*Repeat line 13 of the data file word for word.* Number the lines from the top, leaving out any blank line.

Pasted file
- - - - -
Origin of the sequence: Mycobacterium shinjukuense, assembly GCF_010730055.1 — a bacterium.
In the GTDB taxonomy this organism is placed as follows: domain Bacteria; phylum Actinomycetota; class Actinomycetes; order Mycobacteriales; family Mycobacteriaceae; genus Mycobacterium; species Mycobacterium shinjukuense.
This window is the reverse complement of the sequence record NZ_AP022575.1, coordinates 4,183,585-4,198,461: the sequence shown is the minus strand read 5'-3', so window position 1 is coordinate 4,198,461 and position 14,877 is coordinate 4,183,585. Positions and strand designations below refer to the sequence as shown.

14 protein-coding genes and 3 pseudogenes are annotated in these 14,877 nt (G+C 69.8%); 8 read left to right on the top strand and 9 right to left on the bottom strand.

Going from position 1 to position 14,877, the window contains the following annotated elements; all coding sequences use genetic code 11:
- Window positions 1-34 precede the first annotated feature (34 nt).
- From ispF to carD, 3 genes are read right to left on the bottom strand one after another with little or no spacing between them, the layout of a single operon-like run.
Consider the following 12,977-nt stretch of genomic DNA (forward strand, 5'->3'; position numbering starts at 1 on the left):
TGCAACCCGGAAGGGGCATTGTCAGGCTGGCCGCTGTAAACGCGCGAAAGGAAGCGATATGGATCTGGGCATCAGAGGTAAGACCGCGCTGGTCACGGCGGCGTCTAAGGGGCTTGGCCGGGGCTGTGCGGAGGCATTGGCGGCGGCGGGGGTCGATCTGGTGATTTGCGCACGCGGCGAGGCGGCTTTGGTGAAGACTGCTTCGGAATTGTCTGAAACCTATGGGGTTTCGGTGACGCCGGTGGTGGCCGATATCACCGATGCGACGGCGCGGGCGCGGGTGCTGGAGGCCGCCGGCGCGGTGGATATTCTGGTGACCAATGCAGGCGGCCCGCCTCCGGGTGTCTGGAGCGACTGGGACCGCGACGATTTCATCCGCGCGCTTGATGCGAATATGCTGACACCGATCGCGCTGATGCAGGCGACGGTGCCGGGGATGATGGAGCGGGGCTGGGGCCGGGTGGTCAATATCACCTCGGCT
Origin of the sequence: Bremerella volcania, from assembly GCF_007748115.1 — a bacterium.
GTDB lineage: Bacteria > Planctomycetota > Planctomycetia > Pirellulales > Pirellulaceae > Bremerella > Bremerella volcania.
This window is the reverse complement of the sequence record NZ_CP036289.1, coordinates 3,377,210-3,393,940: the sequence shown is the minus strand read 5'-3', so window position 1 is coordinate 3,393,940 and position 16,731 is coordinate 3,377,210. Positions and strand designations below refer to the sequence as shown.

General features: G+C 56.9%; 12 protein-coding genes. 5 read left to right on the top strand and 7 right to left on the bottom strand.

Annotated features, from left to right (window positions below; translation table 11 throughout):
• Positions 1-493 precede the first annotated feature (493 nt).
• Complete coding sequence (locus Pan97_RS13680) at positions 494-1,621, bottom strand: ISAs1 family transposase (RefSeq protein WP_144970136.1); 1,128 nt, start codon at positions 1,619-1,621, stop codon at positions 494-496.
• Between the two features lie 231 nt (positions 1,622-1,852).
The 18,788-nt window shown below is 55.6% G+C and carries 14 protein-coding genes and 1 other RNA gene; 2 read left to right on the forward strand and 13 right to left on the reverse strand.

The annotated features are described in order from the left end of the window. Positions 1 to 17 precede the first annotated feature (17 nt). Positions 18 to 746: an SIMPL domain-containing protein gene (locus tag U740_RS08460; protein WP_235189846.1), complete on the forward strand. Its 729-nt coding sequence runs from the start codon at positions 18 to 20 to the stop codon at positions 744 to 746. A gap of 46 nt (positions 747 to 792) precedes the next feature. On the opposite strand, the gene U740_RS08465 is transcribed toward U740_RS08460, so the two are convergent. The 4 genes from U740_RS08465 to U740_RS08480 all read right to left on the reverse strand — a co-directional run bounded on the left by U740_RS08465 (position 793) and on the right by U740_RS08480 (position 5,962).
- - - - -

General features: G+C 56.9%; 12 protein-coding genes. 5 read left to right on the top strand and 7 right to left on the bottom strand.